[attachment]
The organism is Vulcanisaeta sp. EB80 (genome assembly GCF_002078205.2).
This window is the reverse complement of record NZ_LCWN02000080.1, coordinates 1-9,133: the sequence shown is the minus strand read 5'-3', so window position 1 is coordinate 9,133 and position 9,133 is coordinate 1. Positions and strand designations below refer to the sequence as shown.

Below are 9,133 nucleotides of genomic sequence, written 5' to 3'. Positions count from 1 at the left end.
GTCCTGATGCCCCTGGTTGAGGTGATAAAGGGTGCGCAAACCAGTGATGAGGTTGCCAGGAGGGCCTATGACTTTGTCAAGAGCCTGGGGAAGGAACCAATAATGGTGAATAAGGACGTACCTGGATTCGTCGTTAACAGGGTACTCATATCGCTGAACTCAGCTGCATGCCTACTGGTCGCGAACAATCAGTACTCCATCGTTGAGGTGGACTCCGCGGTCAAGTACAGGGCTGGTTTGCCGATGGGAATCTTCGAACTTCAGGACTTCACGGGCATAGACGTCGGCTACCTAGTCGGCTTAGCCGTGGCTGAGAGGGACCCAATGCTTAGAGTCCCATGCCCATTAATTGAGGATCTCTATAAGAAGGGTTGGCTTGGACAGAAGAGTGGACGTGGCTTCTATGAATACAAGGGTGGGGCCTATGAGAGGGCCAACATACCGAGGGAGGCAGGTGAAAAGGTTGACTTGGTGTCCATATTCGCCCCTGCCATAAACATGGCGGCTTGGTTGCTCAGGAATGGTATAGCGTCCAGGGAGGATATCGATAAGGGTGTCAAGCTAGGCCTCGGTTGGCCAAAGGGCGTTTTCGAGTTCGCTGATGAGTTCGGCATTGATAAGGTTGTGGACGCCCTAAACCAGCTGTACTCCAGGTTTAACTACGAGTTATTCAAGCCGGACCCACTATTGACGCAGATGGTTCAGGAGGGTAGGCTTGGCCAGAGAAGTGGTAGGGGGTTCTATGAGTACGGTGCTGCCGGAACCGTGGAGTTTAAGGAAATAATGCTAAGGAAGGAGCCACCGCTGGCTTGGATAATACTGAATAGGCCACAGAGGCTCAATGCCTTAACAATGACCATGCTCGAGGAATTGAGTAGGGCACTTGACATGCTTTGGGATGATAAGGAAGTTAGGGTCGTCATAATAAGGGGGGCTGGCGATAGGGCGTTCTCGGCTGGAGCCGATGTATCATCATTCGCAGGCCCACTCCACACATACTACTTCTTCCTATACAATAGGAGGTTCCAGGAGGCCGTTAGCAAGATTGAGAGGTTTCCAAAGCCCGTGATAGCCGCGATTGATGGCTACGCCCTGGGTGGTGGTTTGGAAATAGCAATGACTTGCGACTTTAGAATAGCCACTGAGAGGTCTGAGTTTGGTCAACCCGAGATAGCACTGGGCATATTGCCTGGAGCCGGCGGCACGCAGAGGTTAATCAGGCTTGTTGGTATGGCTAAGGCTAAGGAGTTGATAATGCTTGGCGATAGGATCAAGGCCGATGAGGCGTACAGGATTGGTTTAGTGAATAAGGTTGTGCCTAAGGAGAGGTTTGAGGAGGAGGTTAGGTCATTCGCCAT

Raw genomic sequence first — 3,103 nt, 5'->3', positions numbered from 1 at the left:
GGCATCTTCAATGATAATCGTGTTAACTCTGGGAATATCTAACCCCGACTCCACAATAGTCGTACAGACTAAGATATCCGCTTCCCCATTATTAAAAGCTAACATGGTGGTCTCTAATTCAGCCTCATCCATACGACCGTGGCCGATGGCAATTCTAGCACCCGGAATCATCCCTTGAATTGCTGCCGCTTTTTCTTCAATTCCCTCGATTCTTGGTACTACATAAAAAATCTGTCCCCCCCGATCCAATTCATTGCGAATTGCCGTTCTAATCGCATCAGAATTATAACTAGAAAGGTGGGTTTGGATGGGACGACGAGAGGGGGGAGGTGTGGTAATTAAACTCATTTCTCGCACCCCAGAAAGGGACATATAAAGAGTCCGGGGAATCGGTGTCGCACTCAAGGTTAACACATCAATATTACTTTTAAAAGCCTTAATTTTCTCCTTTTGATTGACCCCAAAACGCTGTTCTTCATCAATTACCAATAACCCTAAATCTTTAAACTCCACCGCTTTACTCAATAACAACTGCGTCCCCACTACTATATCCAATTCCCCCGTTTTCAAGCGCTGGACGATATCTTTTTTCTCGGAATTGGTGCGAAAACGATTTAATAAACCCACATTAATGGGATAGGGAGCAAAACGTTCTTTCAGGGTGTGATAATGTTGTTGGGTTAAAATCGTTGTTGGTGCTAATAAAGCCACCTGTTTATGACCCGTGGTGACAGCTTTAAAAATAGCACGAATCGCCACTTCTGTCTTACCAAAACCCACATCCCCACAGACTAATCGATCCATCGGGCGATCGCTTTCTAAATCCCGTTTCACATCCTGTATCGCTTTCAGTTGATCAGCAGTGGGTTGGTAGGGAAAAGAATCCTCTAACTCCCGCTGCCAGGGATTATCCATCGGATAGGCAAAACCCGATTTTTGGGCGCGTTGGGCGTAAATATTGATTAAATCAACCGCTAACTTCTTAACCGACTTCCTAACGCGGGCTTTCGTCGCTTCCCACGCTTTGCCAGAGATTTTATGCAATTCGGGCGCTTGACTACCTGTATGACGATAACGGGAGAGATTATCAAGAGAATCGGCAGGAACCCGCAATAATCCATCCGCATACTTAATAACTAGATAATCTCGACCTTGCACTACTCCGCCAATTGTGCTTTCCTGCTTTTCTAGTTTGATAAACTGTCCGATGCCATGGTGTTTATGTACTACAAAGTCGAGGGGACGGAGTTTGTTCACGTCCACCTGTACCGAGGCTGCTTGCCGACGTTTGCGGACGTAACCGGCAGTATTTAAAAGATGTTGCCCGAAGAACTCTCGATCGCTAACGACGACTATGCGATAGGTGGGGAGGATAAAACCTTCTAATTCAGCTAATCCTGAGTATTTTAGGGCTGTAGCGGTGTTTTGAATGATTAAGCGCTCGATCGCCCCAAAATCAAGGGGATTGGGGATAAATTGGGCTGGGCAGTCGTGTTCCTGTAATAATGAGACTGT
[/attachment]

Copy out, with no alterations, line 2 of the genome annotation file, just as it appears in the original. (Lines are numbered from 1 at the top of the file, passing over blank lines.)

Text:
This window is the reverse complement of record NZ_LCWN02000080.1, coordinates 1-9,133: the sequence shown is the minus strand read 5'-3', so window position 1 is coordinate 9,133 and position 9,133 is coordinate 1. Positions and strand designations below refer to the sequence as shown.